I think about the moment when Jesus washed the disciples feet and told them he must leave. It must've made them feel so hurt and angry; they could not understand why he would leave them in a world where "life was always happening" around them. The disciples didn't have a business plan. They just followed Jesus and made stuff happen. When tax season came around, he told them to find a fish, and inside, they found providence. When, they were hungry, he feed them and all the thousands of people with them. When they didn't understand, he was patient; he re-explained himself over and over again just so they would begin to grasp his love for them. And I can only imagine how they felt when they found out he was leaving------to die for them.
To hear he was sending them a guide who would be with them forever and always. They must've been so confused. But when The Holy Spirit came to them in all force and power, they must've known that this, this supernatural strength was a gift of saving-grace.
The pressures in our lives cannot be lifted by anyone other than Christ. So much weight rests just above our chests. It sits on our lungs. I feel the way sometimes. I cannot breathe when I am afraid. And there are moments I don't know why I feel overwhelmed. Maybe this is one reasons why I deny the very fact that I am.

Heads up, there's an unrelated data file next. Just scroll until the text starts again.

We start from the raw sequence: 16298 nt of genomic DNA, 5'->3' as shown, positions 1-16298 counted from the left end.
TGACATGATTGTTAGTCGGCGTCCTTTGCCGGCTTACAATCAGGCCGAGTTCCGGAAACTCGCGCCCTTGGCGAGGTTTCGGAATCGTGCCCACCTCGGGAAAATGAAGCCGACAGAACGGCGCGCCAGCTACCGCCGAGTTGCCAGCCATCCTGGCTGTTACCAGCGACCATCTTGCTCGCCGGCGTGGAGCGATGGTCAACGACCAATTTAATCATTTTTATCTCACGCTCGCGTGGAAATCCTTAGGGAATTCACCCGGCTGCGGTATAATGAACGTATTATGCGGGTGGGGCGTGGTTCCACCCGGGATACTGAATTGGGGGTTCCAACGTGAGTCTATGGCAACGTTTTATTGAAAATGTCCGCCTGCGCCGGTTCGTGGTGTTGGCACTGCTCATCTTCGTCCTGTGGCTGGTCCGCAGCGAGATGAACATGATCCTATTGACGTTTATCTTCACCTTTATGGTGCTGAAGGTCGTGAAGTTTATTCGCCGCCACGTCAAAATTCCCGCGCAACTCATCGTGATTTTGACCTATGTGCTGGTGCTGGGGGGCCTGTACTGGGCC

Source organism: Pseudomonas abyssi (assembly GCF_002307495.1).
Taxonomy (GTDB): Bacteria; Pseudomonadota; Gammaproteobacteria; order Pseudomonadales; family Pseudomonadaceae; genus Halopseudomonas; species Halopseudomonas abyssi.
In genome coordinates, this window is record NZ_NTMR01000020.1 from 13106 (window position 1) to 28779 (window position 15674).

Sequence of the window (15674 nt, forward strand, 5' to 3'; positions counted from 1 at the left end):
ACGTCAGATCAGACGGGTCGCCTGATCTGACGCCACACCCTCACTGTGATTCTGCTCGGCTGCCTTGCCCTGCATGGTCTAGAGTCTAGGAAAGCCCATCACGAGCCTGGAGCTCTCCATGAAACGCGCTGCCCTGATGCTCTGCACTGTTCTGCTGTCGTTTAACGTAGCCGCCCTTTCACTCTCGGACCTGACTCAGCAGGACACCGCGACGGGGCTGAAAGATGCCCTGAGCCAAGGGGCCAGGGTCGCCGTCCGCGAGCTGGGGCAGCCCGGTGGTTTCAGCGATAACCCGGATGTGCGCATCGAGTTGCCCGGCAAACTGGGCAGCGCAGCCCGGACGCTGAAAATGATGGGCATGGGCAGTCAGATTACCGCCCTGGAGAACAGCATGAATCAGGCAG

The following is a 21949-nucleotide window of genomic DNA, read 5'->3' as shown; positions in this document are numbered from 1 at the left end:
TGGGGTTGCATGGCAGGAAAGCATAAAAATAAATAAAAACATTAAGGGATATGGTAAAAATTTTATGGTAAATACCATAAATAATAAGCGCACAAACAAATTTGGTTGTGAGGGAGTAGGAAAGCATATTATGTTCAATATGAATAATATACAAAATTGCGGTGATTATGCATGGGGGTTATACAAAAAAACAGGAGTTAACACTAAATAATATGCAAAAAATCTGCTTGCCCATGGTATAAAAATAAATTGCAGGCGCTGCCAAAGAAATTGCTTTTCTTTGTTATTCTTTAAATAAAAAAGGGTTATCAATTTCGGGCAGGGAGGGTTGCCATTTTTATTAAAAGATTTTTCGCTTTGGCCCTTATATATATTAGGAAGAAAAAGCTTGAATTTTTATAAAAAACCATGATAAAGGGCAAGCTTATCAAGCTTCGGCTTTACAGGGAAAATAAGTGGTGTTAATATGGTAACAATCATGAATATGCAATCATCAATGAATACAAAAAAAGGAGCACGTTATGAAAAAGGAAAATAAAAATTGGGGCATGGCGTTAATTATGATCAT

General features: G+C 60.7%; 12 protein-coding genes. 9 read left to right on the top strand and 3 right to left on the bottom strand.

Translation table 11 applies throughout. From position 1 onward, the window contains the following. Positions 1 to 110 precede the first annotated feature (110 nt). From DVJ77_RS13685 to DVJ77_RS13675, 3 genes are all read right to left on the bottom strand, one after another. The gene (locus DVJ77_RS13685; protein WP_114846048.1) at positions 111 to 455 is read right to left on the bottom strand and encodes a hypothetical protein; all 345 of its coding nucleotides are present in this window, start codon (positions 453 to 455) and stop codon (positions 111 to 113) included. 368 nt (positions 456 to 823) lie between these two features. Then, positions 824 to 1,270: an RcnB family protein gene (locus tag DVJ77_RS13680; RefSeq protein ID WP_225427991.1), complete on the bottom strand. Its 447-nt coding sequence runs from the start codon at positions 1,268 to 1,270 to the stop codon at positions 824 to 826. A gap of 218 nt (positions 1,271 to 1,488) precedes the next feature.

When God, the living holy, comes to us, we feel a lasting peace knowing that we never have to walk through anything alone.
Sometimes we look for other people to walk with us. And this is a beautiful thing: finding someone you trust enough to support you. But I think, and I know this to be true from experience, these people------no matter how much they want to-----cannot be with us all the time. For me, I know I need to guard my hearts because, in moments of anxiety, it is easy to let under-qualified people fill roles they weren't meant to fill. And then, after, I wonder why I still find myself in moments feeling empty, betrayed, and alone. We can't expect other people, even people we truly believe in, to lift all our weights when they themselves are on the bench press next to us.
I do know how important it is to be in communion with others. It is true; we find comfort in spending time with people. I think we just cannot expect them to lift pressures that only we experience. But Jesus; he carried all our pain, hurt and fear to the cross. He lifted it upon himself so that even when we feel the weight of it, we know that there is someone stronger who has carried much more than this.